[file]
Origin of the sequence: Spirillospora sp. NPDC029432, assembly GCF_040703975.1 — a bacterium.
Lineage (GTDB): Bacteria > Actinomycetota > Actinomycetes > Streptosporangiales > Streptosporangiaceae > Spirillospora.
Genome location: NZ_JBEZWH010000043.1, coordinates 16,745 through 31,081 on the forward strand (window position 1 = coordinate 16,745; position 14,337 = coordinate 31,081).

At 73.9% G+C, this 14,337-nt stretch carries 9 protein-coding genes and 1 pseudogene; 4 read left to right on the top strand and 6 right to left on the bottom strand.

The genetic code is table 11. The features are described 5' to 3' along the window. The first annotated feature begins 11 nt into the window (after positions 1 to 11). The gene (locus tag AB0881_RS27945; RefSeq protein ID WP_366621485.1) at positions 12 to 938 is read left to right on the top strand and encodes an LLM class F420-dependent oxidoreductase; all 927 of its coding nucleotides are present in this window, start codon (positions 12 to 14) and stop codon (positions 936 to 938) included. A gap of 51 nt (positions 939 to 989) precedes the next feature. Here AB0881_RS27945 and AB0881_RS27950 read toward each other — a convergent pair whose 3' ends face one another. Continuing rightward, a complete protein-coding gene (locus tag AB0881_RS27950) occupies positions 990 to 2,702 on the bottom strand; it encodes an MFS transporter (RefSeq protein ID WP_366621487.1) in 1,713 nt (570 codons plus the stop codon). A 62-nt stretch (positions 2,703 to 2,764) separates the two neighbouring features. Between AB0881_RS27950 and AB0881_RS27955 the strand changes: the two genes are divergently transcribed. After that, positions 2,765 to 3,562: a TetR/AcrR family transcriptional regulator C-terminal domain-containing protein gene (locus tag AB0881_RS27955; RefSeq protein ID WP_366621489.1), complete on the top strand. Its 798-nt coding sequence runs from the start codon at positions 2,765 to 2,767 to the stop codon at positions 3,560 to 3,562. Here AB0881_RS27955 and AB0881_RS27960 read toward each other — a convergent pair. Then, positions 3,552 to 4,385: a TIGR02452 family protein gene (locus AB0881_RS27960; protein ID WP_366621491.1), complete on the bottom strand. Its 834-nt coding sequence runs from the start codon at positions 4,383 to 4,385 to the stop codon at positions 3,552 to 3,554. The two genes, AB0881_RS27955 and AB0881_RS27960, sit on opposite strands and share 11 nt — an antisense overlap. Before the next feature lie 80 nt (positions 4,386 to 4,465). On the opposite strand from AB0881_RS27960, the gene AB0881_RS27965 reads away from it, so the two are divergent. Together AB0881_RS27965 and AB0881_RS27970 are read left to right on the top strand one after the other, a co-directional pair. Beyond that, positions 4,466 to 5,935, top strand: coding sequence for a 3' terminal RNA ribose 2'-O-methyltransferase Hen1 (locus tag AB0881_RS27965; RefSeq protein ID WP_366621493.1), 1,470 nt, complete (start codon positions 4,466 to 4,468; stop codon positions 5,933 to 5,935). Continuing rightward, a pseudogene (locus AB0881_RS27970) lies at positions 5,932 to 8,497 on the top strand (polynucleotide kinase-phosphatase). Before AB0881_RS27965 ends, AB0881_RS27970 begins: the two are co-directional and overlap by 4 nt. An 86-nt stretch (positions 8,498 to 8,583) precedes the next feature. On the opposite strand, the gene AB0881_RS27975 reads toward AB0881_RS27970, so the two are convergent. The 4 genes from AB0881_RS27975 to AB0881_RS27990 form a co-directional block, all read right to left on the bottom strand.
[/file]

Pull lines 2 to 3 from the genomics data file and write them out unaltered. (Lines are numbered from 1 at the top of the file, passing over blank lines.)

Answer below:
Lineage (GTDB): Bacteria > Actinomycetota > Actinomycetes > Streptosporangiales > Streptosporangiaceae > Spirillospora.
Genome location: NZ_JBEZWH010000043.1, coordinates 16,745 through 31,081 on the forward strand (window position 1 = coordinate 16,745; position 14,337 = coordinate 31,081).